OK, I discovered the series a little late, somewhere around the time when season 3 was starting to be aired, I enjoyed the series, although I had what are apparently the traditional misgivings (major characters get killed off, male genitalia and procrastination), now having read all the way to the fifth book, I start to realise that the niggling doubts are becoming severe and G.R.R.M. is in danger of ruining his epic series. I wonder how worried the network would be if they knew that this far ahead in the song of ice and fire (what might end up as season 7 or 8 of the TV version), Danaerys is still a long way from Westeros and not even heading there. To put it bluntly, the series has begun to feel like it is tripping over itself in an effort to slow down and drag the story out. A terrible shame as the first few books were so damned good.

I don't know if should give spoilers - if you've read the last four books I can't imagine that you'd really stop here but major characters continue to drop and I wouldn't mind if it made sense but at the climax of this book - it simply doesn't. A character dies when there are still so many unanswered questions and unfulfilled potential and you'll think 'no... that's just stupid' - its even implausible. It just wouldn't have happened like that! You might have to read the book to know what I mean but chances are, when you do - you'll agree.

So, the procrastination is worse than ever and a major character dies almost making you wish they hadn't been included in the first place. If the series carries on like this, I get a feeling many people will start a song of ice and fire but lose interest before the song is done.

Since this review is attached to a particular addition, let me say the hardback presentation in a slipcase is good, but not great. LOTR had an anniversary addition (From the American Amazon site) that was leather bound with gold-leaf edged pages. Now that was a work of art.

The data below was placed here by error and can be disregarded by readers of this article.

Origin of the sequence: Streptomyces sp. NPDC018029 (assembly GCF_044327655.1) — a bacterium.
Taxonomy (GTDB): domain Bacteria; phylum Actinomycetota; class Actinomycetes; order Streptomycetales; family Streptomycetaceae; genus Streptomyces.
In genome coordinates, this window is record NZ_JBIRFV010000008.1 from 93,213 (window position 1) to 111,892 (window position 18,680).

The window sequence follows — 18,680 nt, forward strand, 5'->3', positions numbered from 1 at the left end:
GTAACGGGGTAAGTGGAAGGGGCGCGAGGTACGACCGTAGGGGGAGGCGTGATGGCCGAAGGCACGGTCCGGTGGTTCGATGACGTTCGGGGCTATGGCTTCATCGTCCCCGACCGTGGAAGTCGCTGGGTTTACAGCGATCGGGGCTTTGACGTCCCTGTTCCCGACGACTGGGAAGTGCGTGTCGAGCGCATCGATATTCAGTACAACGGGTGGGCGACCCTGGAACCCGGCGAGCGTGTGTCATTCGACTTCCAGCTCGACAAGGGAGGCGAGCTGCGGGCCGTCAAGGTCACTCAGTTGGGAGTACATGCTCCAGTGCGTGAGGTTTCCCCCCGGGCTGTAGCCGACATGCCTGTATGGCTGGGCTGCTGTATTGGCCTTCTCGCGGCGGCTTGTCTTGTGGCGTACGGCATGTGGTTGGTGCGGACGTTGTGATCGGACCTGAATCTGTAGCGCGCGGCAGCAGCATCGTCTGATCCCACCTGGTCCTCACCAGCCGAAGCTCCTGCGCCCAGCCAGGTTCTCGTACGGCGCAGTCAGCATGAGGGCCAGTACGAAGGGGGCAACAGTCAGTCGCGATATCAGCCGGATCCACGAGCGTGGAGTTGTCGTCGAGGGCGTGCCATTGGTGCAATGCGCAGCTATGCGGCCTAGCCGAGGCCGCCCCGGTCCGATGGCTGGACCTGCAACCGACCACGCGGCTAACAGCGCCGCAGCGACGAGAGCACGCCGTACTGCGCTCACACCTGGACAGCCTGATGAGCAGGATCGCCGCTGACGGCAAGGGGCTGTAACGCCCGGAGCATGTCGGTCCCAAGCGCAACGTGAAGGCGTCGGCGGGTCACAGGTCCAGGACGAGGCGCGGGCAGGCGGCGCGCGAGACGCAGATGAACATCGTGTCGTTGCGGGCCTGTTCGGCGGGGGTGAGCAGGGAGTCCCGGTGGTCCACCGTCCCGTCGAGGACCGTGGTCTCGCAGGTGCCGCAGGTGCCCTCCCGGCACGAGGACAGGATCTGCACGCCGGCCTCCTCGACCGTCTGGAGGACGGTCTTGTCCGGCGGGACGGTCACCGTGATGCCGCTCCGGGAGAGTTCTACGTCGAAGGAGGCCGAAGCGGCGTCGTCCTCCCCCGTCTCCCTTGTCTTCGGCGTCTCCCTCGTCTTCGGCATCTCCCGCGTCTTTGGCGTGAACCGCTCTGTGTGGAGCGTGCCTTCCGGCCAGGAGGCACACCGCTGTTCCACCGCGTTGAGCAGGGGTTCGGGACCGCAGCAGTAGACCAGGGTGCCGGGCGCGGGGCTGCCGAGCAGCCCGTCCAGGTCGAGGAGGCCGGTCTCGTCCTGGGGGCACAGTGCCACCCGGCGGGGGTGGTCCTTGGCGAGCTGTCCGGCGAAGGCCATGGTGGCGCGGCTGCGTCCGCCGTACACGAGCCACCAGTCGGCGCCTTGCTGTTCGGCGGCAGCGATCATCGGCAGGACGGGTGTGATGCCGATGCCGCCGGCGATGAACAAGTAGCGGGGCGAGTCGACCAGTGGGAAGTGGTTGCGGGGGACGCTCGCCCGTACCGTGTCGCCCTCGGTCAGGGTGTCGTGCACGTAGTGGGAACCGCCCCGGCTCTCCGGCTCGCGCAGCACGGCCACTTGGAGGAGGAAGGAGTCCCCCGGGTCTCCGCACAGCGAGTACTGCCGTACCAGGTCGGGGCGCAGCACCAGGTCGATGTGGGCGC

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199 of 216 people found the following review helpful By Miss H. Clarke on 27 Aug. 2011
Format: Hardcover
I am, I admit, new to A Song of Ice and Fire. I watched the fantastic series made by HBO and, as soon as the pilot ended, I picked up the books and fell in love. The first three volumes of this series, as any reader will know, are a tour de force of fantasy. A wonderfully realised world populated by fantastic characters that are loved and loathed to a high degree. An entanglement of plots is lightly touched by an unnerving thread of dark magic that lingers in the background to remind us that 'winter is coming'. I read the series, including the slower, less satisfactory 'A Feast for Crows' three times whilst waiting those couple of months for 'Dance'. Then this doorstop was in my hands and I read it eagerly, expecting a return to 'A Storm of Swords' quality.

I, like so many others, was vastly disappointed. This novel sees the return of the 'protagonists' of the epic: Jon Snow (who still knows nothing), Daenerys Targaryen (who has looked back and is now facing the wrong direction) and everyone's favourite sarcastic dwarf Tyrion Lannister. However, these three fan favourites accomplish precisely one act of significance between them, and that is a vastly annoying cliffhanger-a now overused hallmark of Martin's writing.

Jon Snow, stuck on the wall, is struggling to hold several factions together in the face of the approaching war with the Others in the long winter (which is supposedly still on its way, despite no evidence of it in this book). There are interesting parallels with Daenerys, who is trying to rule a city of people and customs that are not her own and who would gladly see her dead. Both of these young leaders struggle in their tasks. Jon grows into his position as a leader with satisfying, if not entirely realistic, maturity.